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Trina 's Story

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About the Experience

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Trina Tanuj


As a young girl from India, swimming was the one sport that stole my heart from the beginning. “You're half fish”, my friends and family would joke. After swimming for almost 10 years and competing at a national level in India, unfortunately, towards the end of 2016, a terrible fall during practice would lead me on a different journey.


Interestingly enough, I didn’t quite feel the magnitude of pain that I should have felt. In fact, minutes after the fall, I was already getting back up and running again. It was a few hours later when I noticed my left ankle swelling up to the size of a tennis ball.


I was given an initial diagnosis of an ankle sprain by local orthopedic doctors and advised to rest for a few weeks. However, as weeks went by, my ankle started to progressively get worse, especially when I applied my entire body weight onto it. It soon became apparent that I needed to get some further imaging done.


The MRI and X-ray findings had suggested that I had developed an Osteochondral Lesion of the Talus bone. Local Doctors had suggested that I immobilize my ankle in an aircast for 6 weeks. 6 weeks had soon turned into 12 weeks, after which the numerous doctors I visited had offered either of the suggestions: continue using an air cast for another 6 weeks or surgery.


My dad, who was living in the United States at the time, had decided that it would be better if we got an opinion of a more specialised foot and ankle surgeon in New York City. After meeting Dr. John Kennedy and his team of doctors, we were presented with a few courses of treatment such as the OATS procedure, ACI, Microfracture and the Trapdoor procedure. By the end of the meeting, it was quite clear that my family and I wanted to proceed with the trapdoor procedure. Although other doctors had preferred the other procedures, we felt that the trapdoor procedure would give me the best chance at preserving my entire cartilage and lead to a quick recovery.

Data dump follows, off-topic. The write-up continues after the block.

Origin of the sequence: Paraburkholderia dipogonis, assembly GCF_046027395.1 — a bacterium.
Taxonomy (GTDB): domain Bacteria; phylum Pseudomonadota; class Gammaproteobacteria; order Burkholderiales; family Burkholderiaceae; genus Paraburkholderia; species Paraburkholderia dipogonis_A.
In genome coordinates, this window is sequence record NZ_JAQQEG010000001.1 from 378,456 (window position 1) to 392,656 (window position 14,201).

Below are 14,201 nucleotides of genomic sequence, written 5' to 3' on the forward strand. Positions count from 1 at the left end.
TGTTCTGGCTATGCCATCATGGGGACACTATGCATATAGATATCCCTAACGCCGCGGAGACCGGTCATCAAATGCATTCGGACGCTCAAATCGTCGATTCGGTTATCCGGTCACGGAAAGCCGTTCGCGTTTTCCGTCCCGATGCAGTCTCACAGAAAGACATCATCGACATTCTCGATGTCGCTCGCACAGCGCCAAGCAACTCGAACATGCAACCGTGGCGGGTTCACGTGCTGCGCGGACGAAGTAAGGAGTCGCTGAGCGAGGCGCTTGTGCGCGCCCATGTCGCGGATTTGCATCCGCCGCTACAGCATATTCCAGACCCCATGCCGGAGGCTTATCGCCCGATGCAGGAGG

Though I was living in India at the time, my family and I felt that it would be best for Dr. Kennedy and his team to perform the surgery. After the surgery, I was quite amazed to be healing really quickly. It took about 6 to 8 weeks for me to be back in the water and with about a few months of physical therapy, I was back to running, something doctors in India warned I could potentially never be able to do again.


Although the surgery was a success, I developed a small cyst in the subchondral region of my talus. When it started showing symptoms the following year, Dr. Kennedy and his team had recommended that a PRP was the best way to take care of this issue. Surprisingly, the PRP gave me instant relief, something I wasn’t expecting to notice so soon. The following year, the cyst present in my ankle started to become symptomatic again. We again followed the course of treatment recommended, a second round of PRP this time in India, along with some proprioceptive and stabilization exercises through physical therapy. Eventually, the second PRP controlled the symptoms I was having and allowed my ankle to heal fully. Fast forward to today, a surgery and 2 PRPs later over the span of 3 years, my ankle has finally gotten the range of motion and strength I had before my injury. I’m extremely thankful to Dr. Kennedy and his team for getting me back on my feet, quite literally, to doing the things I love to do best.